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‘Youth of today’ making choices for tomorrow

Eileen JoyceYouth representative Amanda Courtney listens to discussion at an NH 2020 Community Advisory Committee meeting at St. Joseph's Cultural Center in Grass Valley on Thursday.
ALL | GrassValleyArchive

Natural Heritage 2020 is defined as a planning process for the future, and 17-year-old Amanda Courtney thinks youth should have a say.

Most of the people making decisions for Nevada County’s future are “old,” said the Nevada Union High School senior and NH 2020 Community Advisory Committee youth representative. “But they’re not the ones that are going to have to deal with their decisions – it’s the youth of today.”



Courtney took a seat on the advisory committee last October as part of her senior project at Nevada Union, but started attending meetings long before that.




With all the scrutiny that surrounded NH 2020 and the talk about property rights restrictions, Courtney said, she wanted to find out what it was all about and how the process would impact her family’s ranch near French Corral.

Courtney said she got involved because she plans to move back here after college and wants to participate in the future of Nevada County.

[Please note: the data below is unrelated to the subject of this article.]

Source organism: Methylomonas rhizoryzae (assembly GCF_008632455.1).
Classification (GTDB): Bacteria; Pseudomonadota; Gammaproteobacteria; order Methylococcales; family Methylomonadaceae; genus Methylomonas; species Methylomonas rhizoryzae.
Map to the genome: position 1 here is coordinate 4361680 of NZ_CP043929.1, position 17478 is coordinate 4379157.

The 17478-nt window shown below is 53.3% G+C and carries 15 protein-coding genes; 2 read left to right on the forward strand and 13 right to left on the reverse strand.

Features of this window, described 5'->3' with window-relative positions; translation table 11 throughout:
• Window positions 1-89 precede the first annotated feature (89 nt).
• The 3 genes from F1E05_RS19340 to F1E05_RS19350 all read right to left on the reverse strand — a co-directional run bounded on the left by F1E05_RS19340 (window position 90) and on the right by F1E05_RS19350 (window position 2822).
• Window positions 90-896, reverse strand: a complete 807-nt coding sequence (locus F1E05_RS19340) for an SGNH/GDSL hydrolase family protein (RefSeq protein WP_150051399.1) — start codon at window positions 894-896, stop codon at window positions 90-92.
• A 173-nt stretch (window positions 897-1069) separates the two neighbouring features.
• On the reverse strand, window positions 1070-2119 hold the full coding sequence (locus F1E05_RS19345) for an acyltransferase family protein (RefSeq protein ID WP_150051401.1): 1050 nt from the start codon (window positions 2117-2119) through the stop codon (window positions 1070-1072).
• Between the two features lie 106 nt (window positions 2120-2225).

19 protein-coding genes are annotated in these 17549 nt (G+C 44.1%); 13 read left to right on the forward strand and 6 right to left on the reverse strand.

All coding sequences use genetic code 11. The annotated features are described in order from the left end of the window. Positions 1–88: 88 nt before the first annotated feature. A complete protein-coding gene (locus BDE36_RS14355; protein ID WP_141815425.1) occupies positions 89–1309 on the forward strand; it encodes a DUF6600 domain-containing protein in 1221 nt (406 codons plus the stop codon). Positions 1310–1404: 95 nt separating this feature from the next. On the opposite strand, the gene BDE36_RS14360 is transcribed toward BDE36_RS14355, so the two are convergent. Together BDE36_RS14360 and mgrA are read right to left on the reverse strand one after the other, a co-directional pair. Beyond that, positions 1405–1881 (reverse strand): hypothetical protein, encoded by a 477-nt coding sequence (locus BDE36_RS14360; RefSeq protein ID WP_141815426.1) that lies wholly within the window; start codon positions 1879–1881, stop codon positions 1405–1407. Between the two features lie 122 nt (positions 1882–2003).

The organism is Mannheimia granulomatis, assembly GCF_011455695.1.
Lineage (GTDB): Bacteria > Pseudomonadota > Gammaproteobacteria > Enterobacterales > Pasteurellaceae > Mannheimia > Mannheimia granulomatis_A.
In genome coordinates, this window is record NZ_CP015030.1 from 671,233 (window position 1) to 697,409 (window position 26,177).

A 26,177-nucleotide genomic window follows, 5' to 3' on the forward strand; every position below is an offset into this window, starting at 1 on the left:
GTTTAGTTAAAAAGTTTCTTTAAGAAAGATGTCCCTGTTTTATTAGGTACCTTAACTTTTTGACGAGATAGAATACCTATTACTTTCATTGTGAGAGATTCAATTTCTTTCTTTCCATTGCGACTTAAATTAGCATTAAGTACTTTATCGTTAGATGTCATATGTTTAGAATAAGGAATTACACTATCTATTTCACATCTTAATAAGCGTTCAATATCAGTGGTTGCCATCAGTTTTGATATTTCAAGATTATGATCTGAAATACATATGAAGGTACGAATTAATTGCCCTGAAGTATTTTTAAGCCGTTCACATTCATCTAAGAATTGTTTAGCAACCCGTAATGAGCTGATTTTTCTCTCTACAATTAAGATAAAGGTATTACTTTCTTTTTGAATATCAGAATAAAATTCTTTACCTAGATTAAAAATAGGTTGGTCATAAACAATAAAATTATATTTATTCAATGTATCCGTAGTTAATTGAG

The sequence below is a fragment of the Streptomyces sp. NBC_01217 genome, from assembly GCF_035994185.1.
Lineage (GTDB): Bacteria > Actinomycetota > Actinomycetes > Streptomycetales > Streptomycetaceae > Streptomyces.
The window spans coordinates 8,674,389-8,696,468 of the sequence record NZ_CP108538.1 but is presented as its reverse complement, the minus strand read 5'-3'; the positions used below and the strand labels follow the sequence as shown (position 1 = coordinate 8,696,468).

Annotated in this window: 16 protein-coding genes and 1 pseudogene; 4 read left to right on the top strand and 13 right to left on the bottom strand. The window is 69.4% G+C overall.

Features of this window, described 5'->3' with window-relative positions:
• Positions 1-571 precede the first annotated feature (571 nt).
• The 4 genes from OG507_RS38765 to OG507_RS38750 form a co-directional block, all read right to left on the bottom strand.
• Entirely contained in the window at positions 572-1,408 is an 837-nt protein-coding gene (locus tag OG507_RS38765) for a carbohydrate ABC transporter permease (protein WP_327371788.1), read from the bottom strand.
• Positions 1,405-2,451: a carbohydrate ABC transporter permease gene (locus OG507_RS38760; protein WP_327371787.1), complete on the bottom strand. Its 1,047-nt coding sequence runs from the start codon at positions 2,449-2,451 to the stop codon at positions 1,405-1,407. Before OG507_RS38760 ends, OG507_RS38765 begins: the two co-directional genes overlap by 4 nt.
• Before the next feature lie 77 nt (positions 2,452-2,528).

“There has to be some give and take on both sides,” she said.

She said she doesn’t agree with all the NH 2020 recommendations, but stressed that Nevada County needs some type of conservation plan.

She pointed to Litton Hill near Nevada Union to illustrate her point.

“My mom has pictures when there were pear trees on Litton Hill, and it was beautiful; and now it’s consumed by development,” Courtney said. “I don’t want to live in Nevada County if it’s going to turn into Roseville, where acres and acres of ag land have been paved over by urban development.”

On the other hand, the diplomatic youth said, the concerns of property owners who oppose NH 2020 must also be heard.

“When I sit on the committee, I look at the positives and negatives and how it’s going to affect Nevada County. You have to consider all sides,” she said. “We need a conservation plan that allows private property owners the right to utilize their land for the uses they desire.”

Courtney will attend Fresno State this fall, where she’ll major in agricultural education and biology, and after graduation plans to return to Nevada County and teach at Nevada Union.

But aside from teaching, Courtney wants to stay involved in planning for Nevada County’s future in a big way.

“When I come back, I’m going to run for supervisor, because I believe we need someone who’s open-minded and seeks all opinions,” Courtney said. “I would love to see a supervisor that listens to a) the youth, and b) everybody in the county that has an opinion.”

Courtney brings a youthful perspective to the NH 2020 planning process, said Nevada County Planning Director Mark Tomich.

“She’s the next generation of our community, and the values she expresses will help shape land-use policy for her generation,” Tomich said. “She brings the perspective of those who will inherit Nevada County.”


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